“somewhere in the back of his mind (why, he knew not) there lurked a sort of only half-perceived assumption that the Catholic religion was but one aspect of truth—one point of view from which, with sufficient though not absolute truth, facts could be discerned.”

And so I am wary of my own initial response to Benson’s setup — that the “conversion” it contemplates is superficial and disappointing. Perhaps then, at a deeper level, I find his scenario discouraging simply because this coincidence of science and religion that he imagines does not seem to be true. Not that I think there is irreconcilable disharmony between them, but we have witnessed nothing like the “hand in glove” relationship between them that he puts into his book.

Setting aside how the world came to be as it is, what does Benson imagine it is actually like? The best part is that Ireland has become an island inhabited almost exclusively by religious orders, full of monasteries and retreat houses. This is nice — although also rather depressing when compared with the contemporary reality. Family life is strong and healthy: divorces are rare, large families are common, and adultery and fornication are censured. But Benson’s picture of what Catholic society would look like is not wholly attractive: there are heresy trials, monarchic government (no more the “intoxicating nightmare of democratic government”), and an educational test for the vote (only 1 in 70 pass).

But the bigger problem for Masterman is that as the Church becomes authoritative for society, and as her power increases, she must exercise that power, and doing so seems to Masterman to be inconsistent with her nature. He believes that the Church, like Christ, must be always ready to suffer, not to inflict suffering. He witnesses a heresy trial, for instance, which greatly disturbs him, all the more so because the man condemned fully accepts the verdict and the authority from which it issues.

The principal action of the novel, insofar as there is action in the novel, addresses precisely this worry of Masterman’s. Has the Church forgotten how to suffer after all? There is a plotline involving the Holy Father and a small group of rebels holding out against the Church that speaks directly to this point, and does so fairly satisfyingly.

**

An oddity about The Dawn of All is that it spends a great deal of time fascinated by volors. These flying ships, sort of like airborne trains, I believe, appeared in Lord of the World too, but peripherally. Here they sometimes seem to be the main attraction, as Benson returns to them time and again, dilating on exactly how they work, how they dock at platforms to let passengers on and off, how it feels to ride on one, what can be seen from one, how quickly they travel, and so on. I grant that thinking about flying machines is interesting, but Benson’s interest in them, or the interest he presumes in his readers, begins to feel excessive.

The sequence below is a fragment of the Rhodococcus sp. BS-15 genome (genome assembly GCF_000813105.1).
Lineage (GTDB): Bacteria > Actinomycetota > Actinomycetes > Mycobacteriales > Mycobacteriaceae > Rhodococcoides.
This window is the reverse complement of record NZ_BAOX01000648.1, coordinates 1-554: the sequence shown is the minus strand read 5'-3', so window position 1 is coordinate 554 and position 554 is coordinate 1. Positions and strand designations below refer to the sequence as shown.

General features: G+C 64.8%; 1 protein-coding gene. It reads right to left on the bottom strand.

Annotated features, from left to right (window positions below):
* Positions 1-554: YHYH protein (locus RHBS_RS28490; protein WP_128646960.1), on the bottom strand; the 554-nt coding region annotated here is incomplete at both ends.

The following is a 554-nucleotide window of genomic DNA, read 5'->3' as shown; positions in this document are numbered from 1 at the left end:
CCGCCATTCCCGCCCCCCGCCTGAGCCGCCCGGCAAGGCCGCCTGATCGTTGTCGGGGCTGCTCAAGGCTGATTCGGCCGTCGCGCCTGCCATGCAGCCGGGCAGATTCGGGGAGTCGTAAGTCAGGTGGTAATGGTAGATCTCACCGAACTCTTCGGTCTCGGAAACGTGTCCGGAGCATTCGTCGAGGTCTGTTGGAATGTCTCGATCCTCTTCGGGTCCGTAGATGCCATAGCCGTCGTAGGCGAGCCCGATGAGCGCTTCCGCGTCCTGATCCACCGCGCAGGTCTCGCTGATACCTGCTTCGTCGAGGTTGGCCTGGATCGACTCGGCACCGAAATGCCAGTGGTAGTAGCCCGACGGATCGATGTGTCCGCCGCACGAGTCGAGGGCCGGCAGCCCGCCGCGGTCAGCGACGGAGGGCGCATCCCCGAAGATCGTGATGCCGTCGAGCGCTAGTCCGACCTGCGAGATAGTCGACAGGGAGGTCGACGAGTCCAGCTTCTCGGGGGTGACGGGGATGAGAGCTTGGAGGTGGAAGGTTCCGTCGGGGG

**

In the end I found The Dawn of All to be disappointing, partly on account of its leaden plotting and long exposition, partly because its portrait of a Catholic society seemed unappealing, and also partly because I felt cheated by an eleventh-hour revelation that cast a different light on much of the novel, and in an extremely annoying way.

**

Some passages:

[Welfare, from Church and state]
The State can only give for economic reasons, however conscientious and individually charitable statesmen may be; while the Church gives for the Love of God, and the Love of God never yet destroyed any man’s self-respect.

[The family as the model of society]
The Socialist saw plainly the rights of the Society; the Anarchist saw the rights of the Individual. How therefore were these to be reconciled? The Church stepped in at that crucial point and answered, By the Family—whether domestic or Religious. For in the Family you have both claims recognized: there is authority and yet there is liberty. For the union of the Family lies in Love; and Love is the only reconciliation of authority and liberty.

[Two poles]
The Pope attended by princes—the Pope on his knees before a barefooted friar. These were the two magnetic points between which blazed Religion.

Benson: Lord of the World

December 6, 2016

Lord of the World
Robert Hugh Benson
(Martino Fine Books, 2015) [1907]
392 p.

A blessing of contemporary secularism is that in its flight from religious faith it has fled also religious rites and devotions. It is true that the French revolutionaries tried to institute secular rites with dignity sufficient to justify their occupation of French churches, but it didn’t last, and since then we’ve seen no sustained attempt to sacralize the City of Man. This is a blessing because it means that those who find within themselves a desire for these natural human things have had nowhere to go but home.